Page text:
Building our students content area vocabulary is necessary, and typically my favorite approach is to create Math and ELA Word Walls in my classroom… but what happens when your students cannot access the walls of your classroom?
Teachers are so creative, and y’all often send me emails and tag me in photos of how you’ve modified my resources to work in your classrooms. I am constantly blown away by your ingenuity! I thought it might be helpful to share out a few of these “hacks” to everyone in our teaching community.
1. Digital Math & ELA Word Walls
Several teachers have shared how they’ve used my Math & ELA Word Walls in their Bitmoji classrooms. It’s GENIUS! When I asked how they did it, teachers shared that they made clickable mini-bulletin boards for the classroom on the home page of their google classroom. Those links then brought students to an enlarged version within google slides.
Teachers have shared that these digital bulletin boards have given their students a really helpful reference tool while they complete work independently at home. (These Bitmoji classroom templates can be found HERE.)
2. Individual Math & ELA Word Wall Rings
I actually created miniature Math Word Walls ages ago in order to create individualized sets for my students that they could at their spots or bring home. I NEVER would have guessed how much these would come in handy this past year.
Teachers have shared that these have been GOLD for students to have both in and out of the classroom for several reasons:
- Limits the sharing of materials
- Gives students (especially emerging bilinguals) immediate access to vocabulary support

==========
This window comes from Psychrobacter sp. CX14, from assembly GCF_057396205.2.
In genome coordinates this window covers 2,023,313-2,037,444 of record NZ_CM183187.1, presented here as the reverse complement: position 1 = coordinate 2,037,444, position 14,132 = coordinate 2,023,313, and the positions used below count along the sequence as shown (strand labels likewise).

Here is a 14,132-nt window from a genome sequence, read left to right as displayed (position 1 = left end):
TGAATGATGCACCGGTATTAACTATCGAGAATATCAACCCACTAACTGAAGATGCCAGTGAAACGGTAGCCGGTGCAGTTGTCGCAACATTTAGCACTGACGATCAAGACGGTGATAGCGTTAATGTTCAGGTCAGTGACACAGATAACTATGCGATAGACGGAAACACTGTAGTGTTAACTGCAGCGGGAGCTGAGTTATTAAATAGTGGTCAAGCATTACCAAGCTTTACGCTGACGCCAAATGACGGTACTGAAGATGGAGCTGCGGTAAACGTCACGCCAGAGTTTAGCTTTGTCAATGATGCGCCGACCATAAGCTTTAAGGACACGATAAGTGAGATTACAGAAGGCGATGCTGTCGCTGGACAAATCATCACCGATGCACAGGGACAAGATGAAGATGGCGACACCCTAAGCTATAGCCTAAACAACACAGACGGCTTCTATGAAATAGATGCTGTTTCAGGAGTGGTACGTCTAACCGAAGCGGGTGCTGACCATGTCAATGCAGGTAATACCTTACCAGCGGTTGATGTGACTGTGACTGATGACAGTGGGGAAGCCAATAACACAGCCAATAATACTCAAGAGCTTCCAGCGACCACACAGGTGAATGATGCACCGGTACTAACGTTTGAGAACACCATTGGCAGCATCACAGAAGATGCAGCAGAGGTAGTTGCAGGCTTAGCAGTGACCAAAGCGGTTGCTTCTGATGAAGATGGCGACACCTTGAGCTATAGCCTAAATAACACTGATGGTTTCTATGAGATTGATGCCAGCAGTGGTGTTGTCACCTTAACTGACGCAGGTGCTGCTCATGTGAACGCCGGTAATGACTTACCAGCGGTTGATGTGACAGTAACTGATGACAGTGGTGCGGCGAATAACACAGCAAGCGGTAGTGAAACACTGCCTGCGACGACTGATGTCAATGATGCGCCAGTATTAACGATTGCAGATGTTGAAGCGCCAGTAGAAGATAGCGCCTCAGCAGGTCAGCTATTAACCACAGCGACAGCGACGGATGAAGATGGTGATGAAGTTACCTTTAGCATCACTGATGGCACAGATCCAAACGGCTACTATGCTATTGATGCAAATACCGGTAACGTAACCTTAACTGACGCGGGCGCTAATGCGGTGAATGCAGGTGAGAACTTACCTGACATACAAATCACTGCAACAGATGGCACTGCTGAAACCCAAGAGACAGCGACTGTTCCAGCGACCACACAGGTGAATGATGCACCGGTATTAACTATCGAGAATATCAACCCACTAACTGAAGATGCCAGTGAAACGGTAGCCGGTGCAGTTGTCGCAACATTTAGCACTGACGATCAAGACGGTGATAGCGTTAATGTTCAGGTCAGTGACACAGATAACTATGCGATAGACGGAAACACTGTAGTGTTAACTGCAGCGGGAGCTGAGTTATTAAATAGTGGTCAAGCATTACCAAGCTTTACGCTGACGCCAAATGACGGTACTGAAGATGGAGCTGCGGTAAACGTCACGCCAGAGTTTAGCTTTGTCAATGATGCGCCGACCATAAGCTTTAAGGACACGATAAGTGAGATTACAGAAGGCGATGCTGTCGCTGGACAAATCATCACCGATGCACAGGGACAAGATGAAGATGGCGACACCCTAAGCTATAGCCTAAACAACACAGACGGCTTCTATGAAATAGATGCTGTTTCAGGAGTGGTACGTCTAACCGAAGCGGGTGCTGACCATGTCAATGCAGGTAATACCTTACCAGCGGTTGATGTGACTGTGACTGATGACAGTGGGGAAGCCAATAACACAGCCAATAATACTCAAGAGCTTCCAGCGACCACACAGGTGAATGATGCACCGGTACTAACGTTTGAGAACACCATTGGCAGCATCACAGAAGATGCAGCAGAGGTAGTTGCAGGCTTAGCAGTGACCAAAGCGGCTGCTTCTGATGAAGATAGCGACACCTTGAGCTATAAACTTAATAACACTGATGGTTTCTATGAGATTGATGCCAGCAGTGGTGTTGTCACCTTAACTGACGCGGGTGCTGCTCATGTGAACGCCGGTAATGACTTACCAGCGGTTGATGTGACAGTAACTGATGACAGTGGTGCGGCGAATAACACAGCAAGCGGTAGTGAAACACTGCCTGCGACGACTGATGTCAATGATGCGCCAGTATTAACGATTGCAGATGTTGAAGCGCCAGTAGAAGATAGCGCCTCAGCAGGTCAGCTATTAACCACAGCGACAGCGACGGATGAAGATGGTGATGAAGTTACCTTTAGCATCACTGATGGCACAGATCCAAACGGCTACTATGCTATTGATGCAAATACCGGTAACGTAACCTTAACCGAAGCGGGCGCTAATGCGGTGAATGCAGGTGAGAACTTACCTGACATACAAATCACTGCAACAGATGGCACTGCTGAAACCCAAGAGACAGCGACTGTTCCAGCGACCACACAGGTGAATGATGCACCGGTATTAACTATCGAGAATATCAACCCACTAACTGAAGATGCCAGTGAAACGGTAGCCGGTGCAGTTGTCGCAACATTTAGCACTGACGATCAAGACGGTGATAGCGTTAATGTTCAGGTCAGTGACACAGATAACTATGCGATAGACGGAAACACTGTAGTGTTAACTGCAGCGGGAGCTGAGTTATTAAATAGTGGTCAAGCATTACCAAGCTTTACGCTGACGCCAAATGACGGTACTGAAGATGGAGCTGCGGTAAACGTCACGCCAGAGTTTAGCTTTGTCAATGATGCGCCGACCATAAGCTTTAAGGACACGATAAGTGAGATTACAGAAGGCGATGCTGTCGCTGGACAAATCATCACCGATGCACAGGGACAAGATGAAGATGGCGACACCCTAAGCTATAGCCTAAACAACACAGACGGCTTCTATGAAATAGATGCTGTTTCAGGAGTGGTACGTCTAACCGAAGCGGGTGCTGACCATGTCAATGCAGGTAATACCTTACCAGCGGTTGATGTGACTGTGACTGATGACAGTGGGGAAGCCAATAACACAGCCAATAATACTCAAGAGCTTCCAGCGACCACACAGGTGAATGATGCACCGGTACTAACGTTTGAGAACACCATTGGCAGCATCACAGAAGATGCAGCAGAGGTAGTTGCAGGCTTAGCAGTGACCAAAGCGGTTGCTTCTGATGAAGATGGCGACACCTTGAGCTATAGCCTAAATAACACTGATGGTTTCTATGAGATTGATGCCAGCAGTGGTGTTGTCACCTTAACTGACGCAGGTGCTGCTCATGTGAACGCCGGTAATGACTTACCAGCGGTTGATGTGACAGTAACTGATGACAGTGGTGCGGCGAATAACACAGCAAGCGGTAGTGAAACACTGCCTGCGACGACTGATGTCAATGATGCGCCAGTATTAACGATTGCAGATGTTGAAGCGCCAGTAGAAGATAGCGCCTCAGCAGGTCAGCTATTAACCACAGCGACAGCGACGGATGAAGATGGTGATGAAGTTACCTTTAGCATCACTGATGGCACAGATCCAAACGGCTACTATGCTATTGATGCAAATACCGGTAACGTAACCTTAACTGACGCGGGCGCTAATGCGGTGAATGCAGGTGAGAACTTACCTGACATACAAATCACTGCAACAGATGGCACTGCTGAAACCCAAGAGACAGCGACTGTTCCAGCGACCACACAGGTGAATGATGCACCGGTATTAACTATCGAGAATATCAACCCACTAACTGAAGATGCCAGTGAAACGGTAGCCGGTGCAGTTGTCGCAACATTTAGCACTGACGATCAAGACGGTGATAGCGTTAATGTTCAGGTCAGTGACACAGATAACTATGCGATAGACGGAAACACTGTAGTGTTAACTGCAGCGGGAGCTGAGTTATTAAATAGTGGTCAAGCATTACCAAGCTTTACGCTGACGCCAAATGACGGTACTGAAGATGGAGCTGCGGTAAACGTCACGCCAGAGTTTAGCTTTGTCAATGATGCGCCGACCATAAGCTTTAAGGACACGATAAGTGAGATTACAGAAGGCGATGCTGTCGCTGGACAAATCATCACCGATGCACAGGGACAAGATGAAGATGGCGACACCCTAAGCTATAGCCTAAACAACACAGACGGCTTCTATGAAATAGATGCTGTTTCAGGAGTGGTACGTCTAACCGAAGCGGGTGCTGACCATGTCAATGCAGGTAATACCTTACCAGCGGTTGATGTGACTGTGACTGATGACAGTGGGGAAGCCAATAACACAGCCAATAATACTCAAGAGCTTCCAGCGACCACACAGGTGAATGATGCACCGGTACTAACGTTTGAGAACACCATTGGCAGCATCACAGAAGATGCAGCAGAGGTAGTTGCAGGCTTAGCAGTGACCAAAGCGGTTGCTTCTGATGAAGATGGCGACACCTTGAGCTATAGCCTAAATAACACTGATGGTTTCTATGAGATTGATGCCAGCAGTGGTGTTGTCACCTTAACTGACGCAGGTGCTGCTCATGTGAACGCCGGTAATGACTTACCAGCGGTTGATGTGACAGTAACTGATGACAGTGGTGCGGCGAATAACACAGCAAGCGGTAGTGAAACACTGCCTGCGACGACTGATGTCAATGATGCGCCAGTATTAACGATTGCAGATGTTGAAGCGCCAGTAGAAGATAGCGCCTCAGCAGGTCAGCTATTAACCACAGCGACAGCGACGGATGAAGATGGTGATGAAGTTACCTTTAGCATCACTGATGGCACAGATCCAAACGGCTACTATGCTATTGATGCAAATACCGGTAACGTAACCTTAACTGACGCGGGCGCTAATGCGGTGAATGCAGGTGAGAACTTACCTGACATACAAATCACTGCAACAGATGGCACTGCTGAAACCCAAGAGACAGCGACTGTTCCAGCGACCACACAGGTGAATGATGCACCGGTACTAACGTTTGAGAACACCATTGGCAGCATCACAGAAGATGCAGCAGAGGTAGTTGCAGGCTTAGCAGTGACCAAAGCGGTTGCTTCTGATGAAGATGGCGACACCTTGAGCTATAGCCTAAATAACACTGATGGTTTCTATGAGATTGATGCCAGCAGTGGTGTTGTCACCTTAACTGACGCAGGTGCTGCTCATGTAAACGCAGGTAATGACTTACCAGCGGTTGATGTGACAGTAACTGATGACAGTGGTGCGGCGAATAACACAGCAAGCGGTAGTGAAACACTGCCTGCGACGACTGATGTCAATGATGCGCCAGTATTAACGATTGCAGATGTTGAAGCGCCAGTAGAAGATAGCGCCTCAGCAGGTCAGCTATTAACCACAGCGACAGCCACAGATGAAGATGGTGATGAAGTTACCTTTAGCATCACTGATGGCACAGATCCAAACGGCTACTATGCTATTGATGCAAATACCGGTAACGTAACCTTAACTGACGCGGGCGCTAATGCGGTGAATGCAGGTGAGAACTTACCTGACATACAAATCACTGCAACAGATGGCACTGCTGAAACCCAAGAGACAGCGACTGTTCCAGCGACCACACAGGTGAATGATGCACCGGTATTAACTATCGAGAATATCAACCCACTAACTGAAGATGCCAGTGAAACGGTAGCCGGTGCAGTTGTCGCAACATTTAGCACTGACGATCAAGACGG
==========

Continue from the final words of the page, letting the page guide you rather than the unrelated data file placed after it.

- Offers small, quick personal tools for students to use at home during remote/asynchronous learning
- Supports parents and caregivers who may be assisting with assignments
3. Math & ELA Word Wall Folders
For lots of posters and reference tools in my classroom, I often print multiple to a page to place in student notebooks and take home folders.
Like the word wall rings, these can be such a helpful tool in building bridges between home and school. There are so many reasons why these resources might support caregivers as they assist with assignments, for example:
- It has been a long while since they were in school and asked to use these terms.
- Curriculums may use different terms that are unfamiliar to the caregiver.
- English is the caregiver’s second or third language, so content specific vocabulary may be less familiar.
By offering vocabulary support at home, we are not only helping our students succeed, but sharing the learning that is going on in the classroom with their caregivers as well.
I hope this helps give you some great ideas for how you can be using your Math and ELA Word Walls in your classroom this year.
You can find my Math Word Walls HERE!